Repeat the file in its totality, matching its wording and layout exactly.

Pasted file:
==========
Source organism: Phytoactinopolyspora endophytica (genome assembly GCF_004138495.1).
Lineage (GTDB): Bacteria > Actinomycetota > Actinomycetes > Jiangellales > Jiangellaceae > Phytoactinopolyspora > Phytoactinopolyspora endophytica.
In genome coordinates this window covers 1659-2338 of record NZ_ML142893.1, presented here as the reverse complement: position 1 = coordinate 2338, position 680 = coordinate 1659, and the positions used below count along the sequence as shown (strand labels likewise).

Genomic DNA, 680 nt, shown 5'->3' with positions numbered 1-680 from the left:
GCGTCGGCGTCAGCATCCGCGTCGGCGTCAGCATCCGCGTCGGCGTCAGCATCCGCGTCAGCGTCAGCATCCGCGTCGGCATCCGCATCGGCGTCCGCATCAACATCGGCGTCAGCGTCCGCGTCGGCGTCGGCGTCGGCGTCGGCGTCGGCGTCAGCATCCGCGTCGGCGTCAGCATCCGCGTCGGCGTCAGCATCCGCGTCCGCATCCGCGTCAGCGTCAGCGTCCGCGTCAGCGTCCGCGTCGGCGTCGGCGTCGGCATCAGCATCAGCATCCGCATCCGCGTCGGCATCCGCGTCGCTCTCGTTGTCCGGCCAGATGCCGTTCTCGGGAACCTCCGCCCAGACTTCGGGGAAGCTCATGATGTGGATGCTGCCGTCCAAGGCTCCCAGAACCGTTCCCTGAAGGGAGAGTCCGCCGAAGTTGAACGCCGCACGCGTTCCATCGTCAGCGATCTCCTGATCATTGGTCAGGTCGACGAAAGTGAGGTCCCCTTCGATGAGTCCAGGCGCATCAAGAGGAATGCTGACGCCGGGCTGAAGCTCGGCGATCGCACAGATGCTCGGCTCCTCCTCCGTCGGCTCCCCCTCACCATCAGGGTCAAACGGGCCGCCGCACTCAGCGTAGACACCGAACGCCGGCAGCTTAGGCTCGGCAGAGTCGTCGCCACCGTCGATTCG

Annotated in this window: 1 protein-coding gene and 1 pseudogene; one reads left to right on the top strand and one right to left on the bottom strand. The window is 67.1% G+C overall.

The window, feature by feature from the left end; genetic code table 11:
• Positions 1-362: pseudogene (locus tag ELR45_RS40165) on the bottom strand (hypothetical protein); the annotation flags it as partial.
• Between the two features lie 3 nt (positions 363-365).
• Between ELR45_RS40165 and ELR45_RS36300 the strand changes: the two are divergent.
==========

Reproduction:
Source organism: Phytoactinopolyspora endophytica (genome assembly GCF_004138495.1).
Lineage (GTDB): Bacteria > Actinomycetota > Actinomycetes > Jiangellales > Jiangellaceae > Phytoactinopolyspora > Phytoactinopolyspora endophytica.
In genome coordinates this window covers 1659-2338 of record NZ_ML142893.1, presented here as the reverse complement: position 1 = coordinate 2338, position 680 = coordinate 1659, and the positions used below count along the sequence as shown (strand labels likewise).

Genomic DNA, 680 nt, shown 5'->3' with positions numbered 1-680 from the left:
GCGTCGGCGTCAGCATCCGCGTCGGCGTCAGCATCCGCGTCGGCGTCAGCATCCGCGTCAGCGTCAGCATCCGCGTCGGCATCCGCATCGGCGTCCGCATCAACATCGGCGTCAGCGTCCGCGTCGGCGTCGGCGTCGGCGTCGGCGTCGGCGTCAGCATCCGCGTCGGCGTCAGCATCCGCGTCGGCGTCAGCATCCGCGTCCGCATCCGCGTCAGCGTCAGCGTCCGCGTCAGCGTCCGCGTCGGCGTCGGCGTCGGCATCAGCATCAGCATCCGCATCCGCGTCGGCATCCGCGTCGCTCTCGTTGTCCGGCCAGATGCCGTTCTCGGGAACCTCCGCCCAGACTTCGGGGAAGCTCATGATGTGGATGCTGCCGTCCAAGGCTCCCAGAACCGTTCCCTGAAGGGAGAGTCCGCCGAAGTTGAACGCCGCACGCGTTCCATCGTCAGCGATCTCCTGATCATTGGTCAGGTCGACGAAAGTGAGGTCCCCTTCGATGAGTCCAGGCGCATCAAGAGGAATGCTGACGCCGGGCTGAAGCTCGGCGATCGCACAGATGCTCGGCTCCTCCTCCGTCGGCTCCCCCTCACCATCAGGGTCAAACGGGCCGCCGCACTCAGCGTAGACACCGAACGCCGGCAGCTTAGGCTCGGCAGAGTCGTCGCCACCGTCGATTCG

Annotated in this window: 1 protein-coding gene and 1 pseudogene; one reads left to right on the top strand and one right to left on the bottom strand. The window is 67.1% G+C overall.

The window, feature by feature from the left end; genetic code table 11:
• Positions 1-362: pseudogene (locus tag ELR45_RS40165) on the bottom strand (hypothetical protein); the annotation flags it as partial.
• Between the two features lie 3 nt (positions 363-365).
• Between ELR45_RS40165 and ELR45_RS36300 the strand changes: the two are divergent.